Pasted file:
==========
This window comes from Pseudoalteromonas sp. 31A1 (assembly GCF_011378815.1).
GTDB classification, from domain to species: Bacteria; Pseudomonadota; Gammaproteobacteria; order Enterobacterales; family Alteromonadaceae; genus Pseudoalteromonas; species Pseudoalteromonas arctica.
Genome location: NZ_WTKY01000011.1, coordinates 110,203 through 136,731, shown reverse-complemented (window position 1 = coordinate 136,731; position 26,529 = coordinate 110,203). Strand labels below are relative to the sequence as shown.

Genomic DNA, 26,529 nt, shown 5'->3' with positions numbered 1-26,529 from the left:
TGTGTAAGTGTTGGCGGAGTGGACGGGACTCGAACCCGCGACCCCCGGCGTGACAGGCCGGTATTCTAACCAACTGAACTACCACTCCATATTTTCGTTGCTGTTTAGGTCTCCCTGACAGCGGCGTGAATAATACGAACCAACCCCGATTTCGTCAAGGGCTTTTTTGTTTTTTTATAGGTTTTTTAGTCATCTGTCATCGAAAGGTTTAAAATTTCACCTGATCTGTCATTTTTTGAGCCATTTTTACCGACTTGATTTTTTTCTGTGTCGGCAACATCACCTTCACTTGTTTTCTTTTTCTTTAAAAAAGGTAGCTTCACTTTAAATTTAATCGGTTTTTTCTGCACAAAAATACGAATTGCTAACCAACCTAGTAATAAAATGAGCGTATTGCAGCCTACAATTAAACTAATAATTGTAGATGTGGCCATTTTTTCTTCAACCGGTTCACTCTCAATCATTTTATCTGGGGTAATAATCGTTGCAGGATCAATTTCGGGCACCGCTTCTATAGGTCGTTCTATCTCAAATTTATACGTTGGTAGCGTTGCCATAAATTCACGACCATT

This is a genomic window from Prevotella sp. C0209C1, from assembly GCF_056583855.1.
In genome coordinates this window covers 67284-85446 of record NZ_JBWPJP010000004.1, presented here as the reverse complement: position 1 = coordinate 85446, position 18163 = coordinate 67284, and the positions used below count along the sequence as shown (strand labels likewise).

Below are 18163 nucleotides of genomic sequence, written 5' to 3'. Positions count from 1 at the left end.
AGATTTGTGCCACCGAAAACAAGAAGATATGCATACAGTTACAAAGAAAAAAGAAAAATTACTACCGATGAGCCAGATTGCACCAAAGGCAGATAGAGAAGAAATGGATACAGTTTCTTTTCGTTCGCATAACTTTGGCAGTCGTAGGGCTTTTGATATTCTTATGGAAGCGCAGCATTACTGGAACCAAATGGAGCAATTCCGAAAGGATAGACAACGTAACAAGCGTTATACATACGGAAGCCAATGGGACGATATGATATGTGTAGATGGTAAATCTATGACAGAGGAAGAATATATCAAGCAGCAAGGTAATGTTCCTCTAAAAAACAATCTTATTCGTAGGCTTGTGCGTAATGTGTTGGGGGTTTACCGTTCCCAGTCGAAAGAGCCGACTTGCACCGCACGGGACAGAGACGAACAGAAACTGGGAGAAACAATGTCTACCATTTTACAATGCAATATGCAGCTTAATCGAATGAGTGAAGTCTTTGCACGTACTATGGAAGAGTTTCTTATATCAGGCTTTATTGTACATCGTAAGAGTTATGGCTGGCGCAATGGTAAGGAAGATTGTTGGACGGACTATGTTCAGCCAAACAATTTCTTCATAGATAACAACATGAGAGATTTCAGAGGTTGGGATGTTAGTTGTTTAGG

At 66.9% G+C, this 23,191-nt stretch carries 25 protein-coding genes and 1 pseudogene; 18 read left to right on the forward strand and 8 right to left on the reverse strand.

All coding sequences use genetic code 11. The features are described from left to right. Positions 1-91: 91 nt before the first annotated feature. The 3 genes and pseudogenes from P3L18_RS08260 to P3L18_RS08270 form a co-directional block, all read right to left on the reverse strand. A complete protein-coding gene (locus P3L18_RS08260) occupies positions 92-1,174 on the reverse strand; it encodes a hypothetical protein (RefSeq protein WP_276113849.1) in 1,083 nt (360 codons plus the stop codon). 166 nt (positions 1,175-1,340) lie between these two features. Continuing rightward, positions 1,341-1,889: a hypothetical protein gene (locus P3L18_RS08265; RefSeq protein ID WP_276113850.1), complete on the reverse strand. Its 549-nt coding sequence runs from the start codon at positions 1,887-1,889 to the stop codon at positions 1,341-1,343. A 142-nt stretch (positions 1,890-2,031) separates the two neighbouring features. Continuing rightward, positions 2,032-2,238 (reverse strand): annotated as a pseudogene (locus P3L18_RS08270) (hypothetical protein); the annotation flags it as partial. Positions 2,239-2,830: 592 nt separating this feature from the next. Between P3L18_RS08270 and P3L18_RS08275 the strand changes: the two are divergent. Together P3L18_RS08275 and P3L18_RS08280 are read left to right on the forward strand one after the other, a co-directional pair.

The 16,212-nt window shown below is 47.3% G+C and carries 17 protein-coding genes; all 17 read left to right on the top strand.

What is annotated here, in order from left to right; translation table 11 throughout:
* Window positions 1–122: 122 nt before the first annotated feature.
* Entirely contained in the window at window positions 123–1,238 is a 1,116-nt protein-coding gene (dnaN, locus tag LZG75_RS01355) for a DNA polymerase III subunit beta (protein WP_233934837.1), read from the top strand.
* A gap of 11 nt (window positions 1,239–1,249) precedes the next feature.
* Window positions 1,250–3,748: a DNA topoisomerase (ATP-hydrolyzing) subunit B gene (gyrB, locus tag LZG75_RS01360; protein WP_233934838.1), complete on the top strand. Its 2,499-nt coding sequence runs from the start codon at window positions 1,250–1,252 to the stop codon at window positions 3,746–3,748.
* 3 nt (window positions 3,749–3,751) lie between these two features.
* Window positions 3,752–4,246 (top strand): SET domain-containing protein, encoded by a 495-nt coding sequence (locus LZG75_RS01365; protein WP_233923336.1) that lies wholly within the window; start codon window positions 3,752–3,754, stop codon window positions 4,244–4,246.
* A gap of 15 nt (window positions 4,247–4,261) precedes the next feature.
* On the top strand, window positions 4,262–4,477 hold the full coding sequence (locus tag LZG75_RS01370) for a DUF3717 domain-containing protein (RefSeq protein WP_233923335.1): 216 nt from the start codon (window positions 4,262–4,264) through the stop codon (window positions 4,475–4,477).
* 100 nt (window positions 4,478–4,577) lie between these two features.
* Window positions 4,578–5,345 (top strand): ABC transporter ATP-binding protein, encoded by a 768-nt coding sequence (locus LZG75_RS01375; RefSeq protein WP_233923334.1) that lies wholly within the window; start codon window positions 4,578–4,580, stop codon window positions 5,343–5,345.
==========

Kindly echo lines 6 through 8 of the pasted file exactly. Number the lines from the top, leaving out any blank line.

This is a genomic window from Prevotella sp. C0209C1, from assembly GCF_056583855.1.
In genome coordinates this window covers 67284-85446 of record NZ_JBWPJP010000004.1, presented here as the reverse complement: position 1 = coordinate 85446, position 18163 = coordinate 67284, and the positions used below count along the sequence as shown (strand labels likewise).

Below are 18163 nucleotides of genomic sequence, written 5' to 3'. Positions count from 1 at the left end.